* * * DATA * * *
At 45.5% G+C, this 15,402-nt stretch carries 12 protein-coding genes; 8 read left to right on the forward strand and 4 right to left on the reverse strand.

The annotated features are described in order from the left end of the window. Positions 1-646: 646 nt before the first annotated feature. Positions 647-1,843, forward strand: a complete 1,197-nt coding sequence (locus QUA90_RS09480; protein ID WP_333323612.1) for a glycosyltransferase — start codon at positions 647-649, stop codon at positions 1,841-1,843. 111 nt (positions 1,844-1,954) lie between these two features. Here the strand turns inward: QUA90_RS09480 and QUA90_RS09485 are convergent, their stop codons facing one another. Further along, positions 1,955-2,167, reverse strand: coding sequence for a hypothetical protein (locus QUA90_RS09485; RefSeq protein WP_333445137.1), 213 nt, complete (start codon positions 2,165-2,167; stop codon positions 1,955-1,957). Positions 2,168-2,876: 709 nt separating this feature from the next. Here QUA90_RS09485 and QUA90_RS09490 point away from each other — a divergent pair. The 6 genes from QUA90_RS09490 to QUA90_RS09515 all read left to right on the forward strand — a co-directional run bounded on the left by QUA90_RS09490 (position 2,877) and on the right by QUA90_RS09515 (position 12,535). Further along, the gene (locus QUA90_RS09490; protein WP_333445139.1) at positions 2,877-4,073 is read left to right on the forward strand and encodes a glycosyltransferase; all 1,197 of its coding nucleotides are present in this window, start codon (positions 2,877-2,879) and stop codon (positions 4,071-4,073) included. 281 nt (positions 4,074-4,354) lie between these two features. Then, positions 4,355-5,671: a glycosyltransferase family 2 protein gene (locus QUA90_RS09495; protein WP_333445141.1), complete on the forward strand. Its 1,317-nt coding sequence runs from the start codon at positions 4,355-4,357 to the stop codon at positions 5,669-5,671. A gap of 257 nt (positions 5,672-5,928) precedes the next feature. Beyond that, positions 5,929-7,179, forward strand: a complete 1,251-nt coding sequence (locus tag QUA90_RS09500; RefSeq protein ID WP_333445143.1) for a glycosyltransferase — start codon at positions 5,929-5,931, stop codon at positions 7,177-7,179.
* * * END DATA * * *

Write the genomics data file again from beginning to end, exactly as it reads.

At 45.5% G+C, this 15,402-nt stretch carries 12 protein-coding genes; 8 read left to right on the forward strand and 4 right to left on the reverse strand.

The annotated features are described in order from the left end of the window. Positions 1-646: 646 nt before the first annotated feature. Positions 647-1,843, forward strand: a complete 1,197-nt coding sequence (locus QUA90_RS09480; protein ID WP_333323612.1) for a glycosyltransferase — start codon at positions 647-649, stop codon at positions 1,841-1,843. 111 nt (positions 1,844-1,954) lie between these two features. Here the strand turns inward: QUA90_RS09480 and QUA90_RS09485 are convergent, their stop codons facing one another. Further along, positions 1,955-2,167, reverse strand: coding sequence for a hypothetical protein (locus QUA90_RS09485; RefSeq protein WP_333445137.1), 213 nt, complete (start codon positions 2,165-2,167; stop codon positions 1,955-1,957). Positions 2,168-2,876: 709 nt separating this feature from the next. Here QUA90_RS09485 and QUA90_RS09490 point away from each other — a divergent pair. The 6 genes from QUA90_RS09490 to QUA90_RS09515 all read left to right on the forward strand — a co-directional run bounded on the left by QUA90_RS09490 (position 2,877) and on the right by QUA90_RS09515 (position 12,535). Further along, the gene (locus QUA90_RS09490; protein WP_333445139.1) at positions 2,877-4,073 is read left to right on the forward strand and encodes a glycosyltransferase; all 1,197 of its coding nucleotides are present in this window, start codon (positions 2,877-2,879) and stop codon (positions 4,071-4,073) included. 281 nt (positions 4,074-4,354) lie between these two features. Then, positions 4,355-5,671: a glycosyltransferase family 2 protein gene (locus QUA90_RS09495; protein WP_333445141.1), complete on the forward strand. Its 1,317-nt coding sequence runs from the start codon at positions 4,355-4,357 to the stop codon at positions 5,669-5,671. A gap of 257 nt (positions 5,672-5,928) precedes the next feature. Beyond that, positions 5,929-7,179, forward strand: a complete 1,251-nt coding sequence (locus tag QUA90_RS09500; RefSeq protein ID WP_333445143.1) for a glycosyltransferase — start codon at positions 5,929-5,931, stop codon at positions 7,177-7,179.